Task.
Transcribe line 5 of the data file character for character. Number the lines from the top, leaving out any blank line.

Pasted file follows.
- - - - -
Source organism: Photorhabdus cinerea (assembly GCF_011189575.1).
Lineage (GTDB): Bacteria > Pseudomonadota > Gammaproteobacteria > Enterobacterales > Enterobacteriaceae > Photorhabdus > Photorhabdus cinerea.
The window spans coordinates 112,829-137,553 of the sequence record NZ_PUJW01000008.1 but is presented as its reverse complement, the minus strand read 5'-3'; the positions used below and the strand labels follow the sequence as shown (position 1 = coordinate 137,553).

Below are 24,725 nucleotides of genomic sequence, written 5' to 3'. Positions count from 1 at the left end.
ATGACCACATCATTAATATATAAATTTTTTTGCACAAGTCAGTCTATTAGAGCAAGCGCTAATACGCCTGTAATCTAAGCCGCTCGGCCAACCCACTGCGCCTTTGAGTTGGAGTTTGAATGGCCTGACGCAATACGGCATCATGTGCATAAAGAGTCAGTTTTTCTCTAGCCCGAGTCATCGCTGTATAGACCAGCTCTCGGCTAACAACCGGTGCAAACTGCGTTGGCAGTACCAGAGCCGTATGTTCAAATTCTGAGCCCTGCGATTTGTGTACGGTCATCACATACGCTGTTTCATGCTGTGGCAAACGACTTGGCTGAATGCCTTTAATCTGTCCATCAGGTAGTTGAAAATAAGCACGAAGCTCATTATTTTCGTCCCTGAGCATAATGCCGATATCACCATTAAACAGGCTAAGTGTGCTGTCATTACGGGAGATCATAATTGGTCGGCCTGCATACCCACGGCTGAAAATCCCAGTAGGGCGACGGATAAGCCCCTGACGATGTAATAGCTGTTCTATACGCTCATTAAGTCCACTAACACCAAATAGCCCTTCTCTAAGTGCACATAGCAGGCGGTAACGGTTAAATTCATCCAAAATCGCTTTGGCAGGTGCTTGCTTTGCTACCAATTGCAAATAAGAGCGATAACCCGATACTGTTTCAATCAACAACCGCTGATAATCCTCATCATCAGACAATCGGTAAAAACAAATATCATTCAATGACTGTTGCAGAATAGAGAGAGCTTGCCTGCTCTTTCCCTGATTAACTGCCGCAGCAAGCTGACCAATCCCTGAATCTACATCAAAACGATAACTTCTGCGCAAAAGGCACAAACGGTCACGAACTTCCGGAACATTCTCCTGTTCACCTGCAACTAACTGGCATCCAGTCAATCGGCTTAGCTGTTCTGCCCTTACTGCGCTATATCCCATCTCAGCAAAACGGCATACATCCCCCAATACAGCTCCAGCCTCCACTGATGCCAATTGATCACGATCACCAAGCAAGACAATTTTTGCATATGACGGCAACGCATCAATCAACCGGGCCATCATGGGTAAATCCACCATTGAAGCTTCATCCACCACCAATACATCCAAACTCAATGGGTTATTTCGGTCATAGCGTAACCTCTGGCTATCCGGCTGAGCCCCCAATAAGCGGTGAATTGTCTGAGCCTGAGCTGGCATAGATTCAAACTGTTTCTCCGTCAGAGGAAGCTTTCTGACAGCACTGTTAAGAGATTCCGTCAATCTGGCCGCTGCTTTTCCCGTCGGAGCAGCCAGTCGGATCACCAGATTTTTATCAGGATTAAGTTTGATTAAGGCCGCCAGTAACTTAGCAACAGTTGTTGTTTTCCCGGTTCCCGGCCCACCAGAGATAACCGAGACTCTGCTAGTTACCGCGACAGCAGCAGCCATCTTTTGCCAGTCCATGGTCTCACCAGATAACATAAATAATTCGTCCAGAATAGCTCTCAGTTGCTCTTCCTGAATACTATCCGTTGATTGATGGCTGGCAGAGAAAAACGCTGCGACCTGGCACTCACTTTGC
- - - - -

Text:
ATGACCACATCATTAATATATAAATTTTTTTGCACAAGTCAGTCTATTAGAGCAAGCGCTAATACGCCTGTAATCTAAGCCGCTCGGCCAACCCACTGCGCCTTTGAGTTGGAGTTTGAATGGCCTGACGCAATACGGCATCATGTGCATAAAGAGTCAGTTTTTCTCTAGCCCGAGTCATCGCTGTATAGACCAGCTCTCGGCTAACAACCGGTGCAAACTGCGTTGGCAGTACCAGAGCCGTATGTTCAAATTCTGAGCCCTGCGATTTGTGTACGGTCATCACATACGCTGTTTCATGCTGTGGCAAACGACTTGGCTGAATGCCTTTAATCTGTCCATCAGGTAGTTGAAAATAAGCACGAAGCTCATTATTTTCGTCCCTGAGCATAATGCCGATATCACCATTAAACAGGCTAAGTGTGCTGTCATTACGGGAGATCATAATTGGTCGGCCTGCATACCCACGGCTGAAAATCCCAGTAGGGCGACGGATAAGCCCCTGACGATGTAATAGCTGTTCTATACGCTCATTAAGTCCACTAACACCAAATAGCCCTTCTCTAAGTGCACATAGCAGGCGGTAACGGTTAAATTCATCCAAAATCGCTTTGGCAGGTGCTTGCTTTGCTACCAATTGCAAATAAGAGCGATAACCCGATACTGTTTCAATCAACAACCGCTGATAATCCTCATCATCAGACAATCGGTAAAAACAAATATCATTCAATGACTGTTGCAGAATAGAGAGAGCTTGCCTGCTCTTTCCCTGATTAACTGCCGCAGCAAGCTGACCAATCCCTGAATCTACATCAAAACGATAACTTCTGCGCAAAAGGCACAAACGGTCACGAACTTCCGGAACATTCTCCTGTTCACCTGCAACTAACTGGCATCCAGTCAATCGGCTTAGCTGTTCTGCCCTTACTGCGCTATATCCCATCTCAGCAAAACGGCATACATCCCCCAATACAGCTCCAGCCTCCACTGATGCCAATTGATCACGATCACCAAGCAAGACAATTTTTGCATATGACGGCAACGCATCAATCAACCGGGCCATCATGGGTAAATCCACCATTGAAGCTTCATCCACCACCAATACATCCAAACTCAATGGGTTATTTCGGTCATAGCGTAACCTCTGGCTATCCGGCTGAGCCCCCAATAAGCGGTGAATTGTCTGAGCCTGAGCTGGCATAGATTCAAACTGTTTCTCCGTCAGAGGAAGCTTTCTGACAGCACTGTTAAGAGATTCCGTCAATCTGGCCGCTGCTTTTCCCGTCGGAGCAGCCAGTCGGATCACCAGATTTTTATCAGGATTAAGTTTGATTAAGGCCGCCAGTAACTTAGCAACAGTTGTTGTTTTCCCGGTTCCCGGCCCACCAGAGATAACCGAGACTCTGCTAGTTACCGCGACAGCAGCAGCCATCTTTTGCCAGTCCATGGTCTCACCAGATAACATAAATAATTCGTCCAGAATAGCTCTCAGTTGCTCTTCCTGAATACTATCCGTTGATTGATGGCTGGCAGAGAAAAACGCTGCGACCTGGCACTCACTTTGC